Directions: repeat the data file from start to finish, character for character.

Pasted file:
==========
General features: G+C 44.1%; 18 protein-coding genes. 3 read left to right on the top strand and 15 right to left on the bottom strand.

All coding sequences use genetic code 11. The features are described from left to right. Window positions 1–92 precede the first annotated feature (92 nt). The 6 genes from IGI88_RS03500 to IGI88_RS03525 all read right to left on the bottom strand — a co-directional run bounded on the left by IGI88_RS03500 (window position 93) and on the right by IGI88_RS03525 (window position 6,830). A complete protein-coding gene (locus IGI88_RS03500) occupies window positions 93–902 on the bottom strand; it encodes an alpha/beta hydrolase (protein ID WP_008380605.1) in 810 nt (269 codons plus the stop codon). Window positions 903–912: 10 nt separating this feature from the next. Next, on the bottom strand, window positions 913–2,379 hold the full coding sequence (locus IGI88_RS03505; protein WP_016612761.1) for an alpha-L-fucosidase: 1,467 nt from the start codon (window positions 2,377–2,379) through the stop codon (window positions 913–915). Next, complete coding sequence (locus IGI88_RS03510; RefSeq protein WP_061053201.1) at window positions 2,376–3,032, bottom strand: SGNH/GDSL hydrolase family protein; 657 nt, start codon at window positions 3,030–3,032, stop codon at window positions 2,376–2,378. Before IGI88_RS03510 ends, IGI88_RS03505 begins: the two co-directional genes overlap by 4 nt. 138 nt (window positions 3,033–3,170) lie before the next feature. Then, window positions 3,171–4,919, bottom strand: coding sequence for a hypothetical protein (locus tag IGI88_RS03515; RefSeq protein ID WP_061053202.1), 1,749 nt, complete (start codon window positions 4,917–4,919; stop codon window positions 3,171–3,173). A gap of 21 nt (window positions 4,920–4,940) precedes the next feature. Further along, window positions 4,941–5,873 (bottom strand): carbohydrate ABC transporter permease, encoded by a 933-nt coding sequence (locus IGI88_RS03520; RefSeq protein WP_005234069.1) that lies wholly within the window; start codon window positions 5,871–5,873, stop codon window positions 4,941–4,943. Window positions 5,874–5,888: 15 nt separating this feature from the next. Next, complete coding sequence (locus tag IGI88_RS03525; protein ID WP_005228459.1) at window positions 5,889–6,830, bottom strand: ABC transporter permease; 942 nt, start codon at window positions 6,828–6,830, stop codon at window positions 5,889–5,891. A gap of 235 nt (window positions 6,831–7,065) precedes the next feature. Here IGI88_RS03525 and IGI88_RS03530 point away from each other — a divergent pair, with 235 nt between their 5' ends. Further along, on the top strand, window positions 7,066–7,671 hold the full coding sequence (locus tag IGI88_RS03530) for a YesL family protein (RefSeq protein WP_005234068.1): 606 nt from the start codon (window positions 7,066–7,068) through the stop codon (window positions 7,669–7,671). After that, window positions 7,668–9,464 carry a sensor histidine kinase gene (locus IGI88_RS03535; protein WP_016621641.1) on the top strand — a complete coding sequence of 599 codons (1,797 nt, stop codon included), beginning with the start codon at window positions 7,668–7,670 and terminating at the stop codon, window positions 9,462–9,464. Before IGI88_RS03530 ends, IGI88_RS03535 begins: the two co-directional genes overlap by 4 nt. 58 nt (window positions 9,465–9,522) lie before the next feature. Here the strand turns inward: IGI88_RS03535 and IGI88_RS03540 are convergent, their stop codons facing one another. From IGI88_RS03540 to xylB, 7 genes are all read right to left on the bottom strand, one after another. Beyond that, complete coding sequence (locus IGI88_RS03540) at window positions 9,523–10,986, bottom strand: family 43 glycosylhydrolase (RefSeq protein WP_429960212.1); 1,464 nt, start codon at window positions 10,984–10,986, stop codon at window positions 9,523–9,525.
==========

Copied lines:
General features: G+C 44.1%; 18 protein-coding genes. 3 read left to right on the top strand and 15 right to left on the bottom strand.

All coding sequences use genetic code 11. The features are described from left to right. Window positions 1–92 precede the first annotated feature (92 nt). The 6 genes from IGI88_RS03500 to IGI88_RS03525 all read right to left on the bottom strand — a co-directional run bounded on the left by IGI88_RS03500 (window position 93) and on the right by IGI88_RS03525 (window position 6,830). A complete protein-coding gene (locus IGI88_RS03500) occupies window positions 93–902 on the bottom strand; it encodes an alpha/beta hydrolase (protein ID WP_008380605.1) in 810 nt (269 codons plus the stop codon). Window positions 903–912: 10 nt separating this feature from the next. Next, on the bottom strand, window positions 913–2,379 hold the full coding sequence (locus IGI88_RS03505; protein WP_016612761.1) for an alpha-L-fucosidase: 1,467 nt from the start codon (window positions 2,377–2,379) through the stop codon (window positions 913–915). Next, complete coding sequence (locus IGI88_RS03510; RefSeq protein WP_061053201.1) at window positions 2,376–3,032, bottom strand: SGNH/GDSL hydrolase family protein; 657 nt, start codon at window positions 3,030–3,032, stop codon at window positions 2,376–2,378. Before IGI88_RS03510 ends, IGI88_RS03505 begins: the two co-directional genes overlap by 4 nt. 138 nt (window positions 3,033–3,170) lie before the next feature. Then, window positions 3,171–4,919, bottom strand: coding sequence for a hypothetical protein (locus tag IGI88_RS03515; RefSeq protein ID WP_061053202.1), 1,749 nt, complete (start codon window positions 4,917–4,919; stop codon window positions 3,171–3,173). A gap of 21 nt (window positions 4,920–4,940) precedes the next feature. Further along, window positions 4,941–5,873 (bottom strand): carbohydrate ABC transporter permease, encoded by a 933-nt coding sequence (locus IGI88_RS03520; RefSeq protein WP_005234069.1) that lies wholly within the window; start codon window positions 5,871–5,873, stop codon window positions 4,941–4,943. Window positions 5,874–5,888: 15 nt separating this feature from the next. Next, complete coding sequence (locus tag IGI88_RS03525; protein ID WP_005228459.1) at window positions 5,889–6,830, bottom strand: ABC transporter permease; 942 nt, start codon at window positions 6,828–6,830, stop codon at window positions 5,889–5,891. A gap of 235 nt (window positions 6,831–7,065) precedes the next feature. Here IGI88_RS03525 and IGI88_RS03530 point away from each other — a divergent pair, with 235 nt between their 5' ends. Further along, on the top strand, window positions 7,066–7,671 hold the full coding sequence (locus tag IGI88_RS03530) for a YesL family protein (RefSeq protein WP_005234068.1): 606 nt from the start codon (window positions 7,066–7,068) through the stop codon (window positions 7,669–7,671). After that, window positions 7,668–9,464 carry a sensor histidine kinase gene (locus IGI88_RS03535; protein WP_016621641.1) on the top strand — a complete coding sequence of 599 codons (1,797 nt, stop codon included), beginning with the start codon at window positions 7,668–7,670 and terminating at the stop codon, window positions 9,462–9,464. Before IGI88_RS03530 ends, IGI88_RS03535 begins: the two co-directional genes overlap by 4 nt. 58 nt (window positions 9,465–9,522) lie before the next feature. Here the strand turns inward: IGI88_RS03535 and IGI88_RS03540 are convergent, their stop codons facing one another. From IGI88_RS03540 to xylB, 7 genes are all read right to left on the bottom strand, one after another. Beyond that, complete coding sequence (locus IGI88_RS03540) at window positions 9,523–10,986, bottom strand: family 43 glycosylhydrolase (RefSeq protein WP_429960212.1); 1,464 nt, start codon at window positions 10,984–10,986, stop codon at window positions 9,523–9,525.